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307 pages, Kindle Edition
First published May 15, 2019
Oh boy, I've never once had such a visceral reaction to book characters as I did Billie, Woods, and Satcher.
I'm torn. On the one hand, the first half was perfect, with each character owning their space, establishing intents and motivations. Billie, the scorned wife, awakening from a 2-yr hibernation, intent on reclaiming all that was lost and stolen; Woods, the ex; Satcher, Wood's best friend (also, the most stereotypical character). Alongside minor but important characters: Jules, Billie's friend; Pearl, the mistress.
On the other hand, the pacing was off, the timelines confusing; more than that, there were too many loose threads. Random characters or events that were utilized strictly to drive the characters into a particular situation that was completely unnecessary or never revisited (the accident, for example). It became messy, too messy.
So instead of the messy half, I'll concentrate on the parts that spoke to my soul. Boy, that Tarryn sure can evoke all sorts of emotions and even though I've never been divorced, I felt THE PAIN. It permeated the atmosphere and the prose; similarly, the characters were authentic... flawed, sometimes stupid, but ultimately real.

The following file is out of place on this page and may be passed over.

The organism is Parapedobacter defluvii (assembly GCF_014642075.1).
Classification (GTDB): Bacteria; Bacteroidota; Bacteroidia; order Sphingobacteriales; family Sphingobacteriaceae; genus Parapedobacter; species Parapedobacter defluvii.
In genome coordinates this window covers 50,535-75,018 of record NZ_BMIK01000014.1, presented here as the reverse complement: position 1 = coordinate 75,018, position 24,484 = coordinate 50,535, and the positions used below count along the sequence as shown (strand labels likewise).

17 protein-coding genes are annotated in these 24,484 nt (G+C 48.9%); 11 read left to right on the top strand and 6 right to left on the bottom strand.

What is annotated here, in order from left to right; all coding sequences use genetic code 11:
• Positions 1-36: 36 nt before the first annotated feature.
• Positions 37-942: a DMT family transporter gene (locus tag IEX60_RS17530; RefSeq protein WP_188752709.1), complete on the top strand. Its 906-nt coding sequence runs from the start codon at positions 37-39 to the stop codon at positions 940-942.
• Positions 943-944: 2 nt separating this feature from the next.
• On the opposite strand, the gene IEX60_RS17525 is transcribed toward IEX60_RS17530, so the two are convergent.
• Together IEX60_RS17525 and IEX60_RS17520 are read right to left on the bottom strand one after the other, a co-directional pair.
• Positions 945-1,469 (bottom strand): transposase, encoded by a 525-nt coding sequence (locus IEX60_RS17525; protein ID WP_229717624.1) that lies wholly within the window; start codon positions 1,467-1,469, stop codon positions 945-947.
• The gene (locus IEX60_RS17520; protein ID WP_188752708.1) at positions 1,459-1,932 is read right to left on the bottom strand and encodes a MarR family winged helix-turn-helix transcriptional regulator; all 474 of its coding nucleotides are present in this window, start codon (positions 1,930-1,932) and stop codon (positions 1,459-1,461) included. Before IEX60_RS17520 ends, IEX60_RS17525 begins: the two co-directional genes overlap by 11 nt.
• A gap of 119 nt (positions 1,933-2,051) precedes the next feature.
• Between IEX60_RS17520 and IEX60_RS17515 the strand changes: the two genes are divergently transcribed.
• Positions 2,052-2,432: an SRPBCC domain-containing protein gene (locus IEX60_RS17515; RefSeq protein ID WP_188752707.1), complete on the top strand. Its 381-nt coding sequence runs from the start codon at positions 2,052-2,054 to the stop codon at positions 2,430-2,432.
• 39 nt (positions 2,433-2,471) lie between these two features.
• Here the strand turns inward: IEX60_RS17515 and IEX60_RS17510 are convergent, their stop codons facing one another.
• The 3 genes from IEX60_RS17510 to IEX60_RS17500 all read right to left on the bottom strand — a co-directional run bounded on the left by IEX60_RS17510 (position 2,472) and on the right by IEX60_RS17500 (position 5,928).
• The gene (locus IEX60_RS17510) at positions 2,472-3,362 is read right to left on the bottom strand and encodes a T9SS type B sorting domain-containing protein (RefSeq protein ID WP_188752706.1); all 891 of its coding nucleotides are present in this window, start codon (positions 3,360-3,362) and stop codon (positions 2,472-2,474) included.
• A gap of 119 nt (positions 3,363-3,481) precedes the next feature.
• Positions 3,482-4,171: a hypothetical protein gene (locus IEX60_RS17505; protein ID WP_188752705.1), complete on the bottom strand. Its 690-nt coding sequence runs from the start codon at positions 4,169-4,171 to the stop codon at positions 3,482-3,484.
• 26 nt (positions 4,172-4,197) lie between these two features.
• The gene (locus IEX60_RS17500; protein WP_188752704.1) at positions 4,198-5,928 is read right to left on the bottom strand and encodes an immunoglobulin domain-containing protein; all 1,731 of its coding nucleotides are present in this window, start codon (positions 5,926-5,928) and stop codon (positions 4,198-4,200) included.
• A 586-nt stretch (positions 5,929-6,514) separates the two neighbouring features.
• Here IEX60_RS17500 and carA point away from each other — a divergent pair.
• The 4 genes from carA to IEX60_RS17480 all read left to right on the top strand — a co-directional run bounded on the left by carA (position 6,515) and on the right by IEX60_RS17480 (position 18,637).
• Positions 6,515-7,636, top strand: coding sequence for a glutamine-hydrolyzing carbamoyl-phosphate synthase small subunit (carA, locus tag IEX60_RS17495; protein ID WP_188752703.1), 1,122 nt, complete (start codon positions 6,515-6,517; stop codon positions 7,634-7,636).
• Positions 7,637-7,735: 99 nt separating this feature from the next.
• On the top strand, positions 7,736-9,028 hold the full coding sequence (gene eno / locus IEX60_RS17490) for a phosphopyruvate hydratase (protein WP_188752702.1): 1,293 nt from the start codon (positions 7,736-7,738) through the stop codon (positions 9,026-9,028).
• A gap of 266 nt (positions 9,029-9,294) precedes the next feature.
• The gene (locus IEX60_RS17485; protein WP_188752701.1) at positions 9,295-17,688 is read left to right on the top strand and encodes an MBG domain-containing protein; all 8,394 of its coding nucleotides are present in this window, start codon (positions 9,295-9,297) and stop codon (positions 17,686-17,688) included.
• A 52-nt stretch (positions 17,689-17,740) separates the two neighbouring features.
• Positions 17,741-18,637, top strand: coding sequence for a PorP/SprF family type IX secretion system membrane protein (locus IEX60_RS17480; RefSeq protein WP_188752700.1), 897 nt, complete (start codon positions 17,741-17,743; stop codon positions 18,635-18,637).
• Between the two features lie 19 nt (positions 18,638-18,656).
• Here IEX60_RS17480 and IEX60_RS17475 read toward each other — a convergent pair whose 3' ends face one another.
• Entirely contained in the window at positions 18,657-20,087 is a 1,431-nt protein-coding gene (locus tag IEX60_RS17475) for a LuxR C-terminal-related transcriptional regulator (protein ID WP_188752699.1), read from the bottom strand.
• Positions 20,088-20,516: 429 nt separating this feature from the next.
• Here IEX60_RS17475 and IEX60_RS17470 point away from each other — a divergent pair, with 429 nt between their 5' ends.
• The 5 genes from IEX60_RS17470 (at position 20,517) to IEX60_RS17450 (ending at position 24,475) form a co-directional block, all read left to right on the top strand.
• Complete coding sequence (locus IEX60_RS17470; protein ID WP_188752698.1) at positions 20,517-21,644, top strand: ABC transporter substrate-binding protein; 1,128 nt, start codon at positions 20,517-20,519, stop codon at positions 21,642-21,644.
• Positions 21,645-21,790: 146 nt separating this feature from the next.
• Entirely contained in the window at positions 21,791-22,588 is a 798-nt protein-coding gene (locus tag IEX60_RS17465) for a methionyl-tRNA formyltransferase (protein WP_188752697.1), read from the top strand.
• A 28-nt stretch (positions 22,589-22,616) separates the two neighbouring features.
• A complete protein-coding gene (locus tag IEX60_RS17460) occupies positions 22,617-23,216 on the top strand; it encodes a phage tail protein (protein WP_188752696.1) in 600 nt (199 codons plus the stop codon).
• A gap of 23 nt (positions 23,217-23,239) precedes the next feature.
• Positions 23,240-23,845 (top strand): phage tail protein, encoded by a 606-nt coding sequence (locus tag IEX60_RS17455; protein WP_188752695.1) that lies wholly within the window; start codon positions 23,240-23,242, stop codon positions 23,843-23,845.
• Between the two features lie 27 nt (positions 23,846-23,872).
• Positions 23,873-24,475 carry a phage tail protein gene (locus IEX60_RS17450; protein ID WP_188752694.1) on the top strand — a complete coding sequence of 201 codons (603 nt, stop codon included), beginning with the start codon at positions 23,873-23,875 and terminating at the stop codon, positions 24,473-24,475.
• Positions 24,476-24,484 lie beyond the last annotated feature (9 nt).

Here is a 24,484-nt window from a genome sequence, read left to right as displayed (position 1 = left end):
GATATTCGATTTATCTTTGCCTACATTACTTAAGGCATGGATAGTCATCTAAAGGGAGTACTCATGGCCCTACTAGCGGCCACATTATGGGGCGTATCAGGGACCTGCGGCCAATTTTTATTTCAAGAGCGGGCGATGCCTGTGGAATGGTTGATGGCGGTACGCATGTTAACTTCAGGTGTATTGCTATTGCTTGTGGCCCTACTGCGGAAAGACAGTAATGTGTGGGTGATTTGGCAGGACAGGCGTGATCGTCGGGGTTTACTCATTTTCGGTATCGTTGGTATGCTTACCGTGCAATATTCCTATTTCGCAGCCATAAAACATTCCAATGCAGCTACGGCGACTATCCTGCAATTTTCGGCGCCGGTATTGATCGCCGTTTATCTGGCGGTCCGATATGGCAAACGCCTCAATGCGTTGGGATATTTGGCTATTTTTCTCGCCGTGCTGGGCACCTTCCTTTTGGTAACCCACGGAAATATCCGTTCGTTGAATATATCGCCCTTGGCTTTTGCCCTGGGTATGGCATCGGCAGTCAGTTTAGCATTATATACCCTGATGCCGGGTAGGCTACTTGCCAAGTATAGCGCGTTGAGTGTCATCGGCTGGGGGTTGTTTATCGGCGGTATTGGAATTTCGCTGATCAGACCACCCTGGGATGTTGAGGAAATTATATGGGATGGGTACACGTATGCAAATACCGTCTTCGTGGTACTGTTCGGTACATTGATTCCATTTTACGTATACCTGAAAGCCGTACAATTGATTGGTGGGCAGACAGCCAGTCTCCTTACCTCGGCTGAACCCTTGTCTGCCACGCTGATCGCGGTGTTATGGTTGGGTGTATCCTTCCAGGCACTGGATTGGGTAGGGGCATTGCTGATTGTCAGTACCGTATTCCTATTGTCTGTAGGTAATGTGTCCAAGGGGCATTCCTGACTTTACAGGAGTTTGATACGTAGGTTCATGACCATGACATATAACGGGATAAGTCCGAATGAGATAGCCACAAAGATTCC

I felt THE PAIN.
FYI: if you're looking for a coherent and topical review, this isn't it.
On a very personal note (and I have to be discreet cos my kids sometimes stalk my reviews), I got married at 23yo and have been married for the same length of time and on each anniversary I ask (it's a cultural thing) my hubby for a divorce. He thinks I'm either joking or nuts, but I'm quite sane and deadly serious. Of course, he says no.
For context, I was late for my wedding, hadn't booked hair or makeup and basically would have been a runaway bride had my parents not hidden my passport. TRUE STORY. Which is understandable considering I'd already broken 2 engagements and declined a third proposal.
I saw my mum love my father with all her being while he (handsome and oh so charming) had a bit of a roaming eye. I vowed never to marry.
But I wanted kids.
You're probably wondering why you need to know this and how it's relevant to this book. Well, there's no correlation, except this book took me back and wrung out my heart. Billie was chasing the very thing I wanted no part of and that symbolism was emotionally moving to the point that I literally would put my reader aside simply to contemplate and yes, shed a tear or two.
I know most readers will find parts of the story unpleasant particularly the aforementioned second half, but for those who want authentic (or as close to real-life) situations where things don't always align or progress as planned, where life sometimes throws curve-balls, where lost dreams clash with lost loves, and new relationships stumble on the tails of old ones, then you must read this book.
“If you don’t want your dirty laundry aired, live a life you’re not embarrassed of.”